Four Plays of Aeschylus Part 1

June 12, 2016

four plays of aeschylus 1 elitere

Though I’ve already written a review in Romanian for Prometheus Bound, it would have been strange if I didn’t write something about the entire volume that includes four of Aeschylus’ tragedies: The Suppliant Maidens, The Persians, The Seven Against Thebes and Prometheus Bound.

What you need to know about Aeschylus is that he is one of the three emblematic figures of Greek tragedy along with Sophocles and Euripides. It is said that Aeschylus wrote around one hundred plays during his lifetime, but only seven survived the test of time, four of which I’ve mentioned above, while the other three form the Oresteia Trilogy.

Aeschylus is also known for introducing the second actor on the stage. He progressively decreased the role of the chorus and he shifted the focus from the lyricism of the composition, to the dialog – an important change that gives the tragedy its dramatic characteristics we all recognize even today. For his artistic achievements, Aeschylus is also called the Father of Tragedy and he is praised by the Greek philosopher Aristotle in his famous work, Poetics.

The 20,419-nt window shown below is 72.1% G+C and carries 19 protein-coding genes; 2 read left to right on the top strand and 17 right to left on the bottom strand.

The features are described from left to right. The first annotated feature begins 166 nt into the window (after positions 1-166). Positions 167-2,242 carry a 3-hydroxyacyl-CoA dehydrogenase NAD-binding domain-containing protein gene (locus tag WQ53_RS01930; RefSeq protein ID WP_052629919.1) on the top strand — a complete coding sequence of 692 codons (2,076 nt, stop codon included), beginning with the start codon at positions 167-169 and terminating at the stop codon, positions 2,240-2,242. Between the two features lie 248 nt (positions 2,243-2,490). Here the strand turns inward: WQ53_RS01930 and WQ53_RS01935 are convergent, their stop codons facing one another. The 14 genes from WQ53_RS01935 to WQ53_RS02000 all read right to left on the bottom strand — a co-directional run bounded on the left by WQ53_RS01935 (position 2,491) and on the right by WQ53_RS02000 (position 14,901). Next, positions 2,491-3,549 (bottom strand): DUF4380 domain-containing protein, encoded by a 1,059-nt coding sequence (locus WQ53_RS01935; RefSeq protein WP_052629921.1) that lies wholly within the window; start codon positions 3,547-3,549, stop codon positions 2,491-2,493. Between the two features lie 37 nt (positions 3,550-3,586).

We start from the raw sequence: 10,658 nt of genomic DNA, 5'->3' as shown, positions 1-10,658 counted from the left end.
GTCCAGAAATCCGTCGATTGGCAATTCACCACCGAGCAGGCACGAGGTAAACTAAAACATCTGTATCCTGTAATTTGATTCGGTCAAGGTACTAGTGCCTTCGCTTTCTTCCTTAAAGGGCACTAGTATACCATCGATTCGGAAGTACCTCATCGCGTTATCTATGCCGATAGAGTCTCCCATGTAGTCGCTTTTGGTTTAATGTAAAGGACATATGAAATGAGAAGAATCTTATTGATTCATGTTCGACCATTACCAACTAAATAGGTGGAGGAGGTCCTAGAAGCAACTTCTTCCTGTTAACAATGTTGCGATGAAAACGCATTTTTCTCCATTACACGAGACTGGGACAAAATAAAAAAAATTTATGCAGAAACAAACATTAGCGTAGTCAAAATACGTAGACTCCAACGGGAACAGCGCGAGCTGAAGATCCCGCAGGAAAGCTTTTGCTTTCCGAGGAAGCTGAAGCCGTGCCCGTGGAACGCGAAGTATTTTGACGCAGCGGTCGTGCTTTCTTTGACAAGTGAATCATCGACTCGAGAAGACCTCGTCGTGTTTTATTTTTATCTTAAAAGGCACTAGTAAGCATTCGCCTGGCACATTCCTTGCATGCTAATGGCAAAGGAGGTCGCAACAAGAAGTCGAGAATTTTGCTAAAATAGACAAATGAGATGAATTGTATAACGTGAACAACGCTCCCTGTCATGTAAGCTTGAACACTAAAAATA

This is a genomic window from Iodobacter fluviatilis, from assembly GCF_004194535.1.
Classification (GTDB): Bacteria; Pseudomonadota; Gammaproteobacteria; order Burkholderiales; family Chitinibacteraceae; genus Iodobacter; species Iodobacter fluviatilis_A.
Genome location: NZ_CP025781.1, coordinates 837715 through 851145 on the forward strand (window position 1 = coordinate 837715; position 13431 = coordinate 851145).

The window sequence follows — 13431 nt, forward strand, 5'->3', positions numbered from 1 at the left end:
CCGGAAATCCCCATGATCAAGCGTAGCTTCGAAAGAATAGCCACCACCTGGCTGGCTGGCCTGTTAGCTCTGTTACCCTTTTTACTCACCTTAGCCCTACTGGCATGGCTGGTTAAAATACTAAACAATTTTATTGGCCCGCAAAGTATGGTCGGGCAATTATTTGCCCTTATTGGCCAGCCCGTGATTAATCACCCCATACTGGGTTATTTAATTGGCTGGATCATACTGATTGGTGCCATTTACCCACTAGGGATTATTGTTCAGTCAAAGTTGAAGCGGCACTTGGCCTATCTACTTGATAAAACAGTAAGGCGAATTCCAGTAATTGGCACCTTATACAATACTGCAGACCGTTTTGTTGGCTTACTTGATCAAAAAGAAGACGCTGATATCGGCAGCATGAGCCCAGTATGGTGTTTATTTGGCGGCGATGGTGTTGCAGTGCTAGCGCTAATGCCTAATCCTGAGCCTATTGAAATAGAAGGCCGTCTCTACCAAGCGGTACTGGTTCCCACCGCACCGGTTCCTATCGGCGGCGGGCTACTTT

The Suppliant Maidens (Ἱκέτιδες) is the earliest play of Aeschylus’ that survived to the present day, but it is less known in contrast with his other works. I actually read this one last, because the subject didn’t appeal to me that much and I found the play pretty mediocre in theme and ‘action’. The subject has its roots in Greek mythology and it is about the story of Danaus’ daughters who flee from Egypt to Argos, in order to avoid their incestuous marriages to the sons of Aegyptus, who were their cousins.

The maidens (escorted by their father) find shelter in Argos, hoping not to be captured by their suitors. In order to help the newcomers, Pelasgus (the King of Argos) asks his people to vote and their decision is crucial for the maidens’ destinies. Though the other two parts of the trilogy are lost, there are some scarce references to what happens to the maidens in Prometheus Bound and in one of Horace’s Odes.

E. D. A. Moreshead wrote about The Persians (Πέρσαι) that it “was brought out in 472 B.C., eight years after the sea-fight of Salamis which it commemorates” (p. 5), a play that had a great significance for those who fought against the Persian Empire in the Battles of Termopilæ, Marathon, Salamis and Plataea. The Persians might be the second play of a trilogy “standing between the Phineus and the Glaucus” (Idem.), Phineus being a prophet like Tiresias, who foreshadowed the conflict that is depicted in The Persians. I won’t spoil your read, but I will only add that, through this play, Aeschylus sends a patriotic message to his fellow Athenians and he revives their past victories against the Persians or the triumph of civilisation against barbarism, as Ovidiu Drîmba notes in his study about the history of theatre.

by Alina Andreea Cătărău

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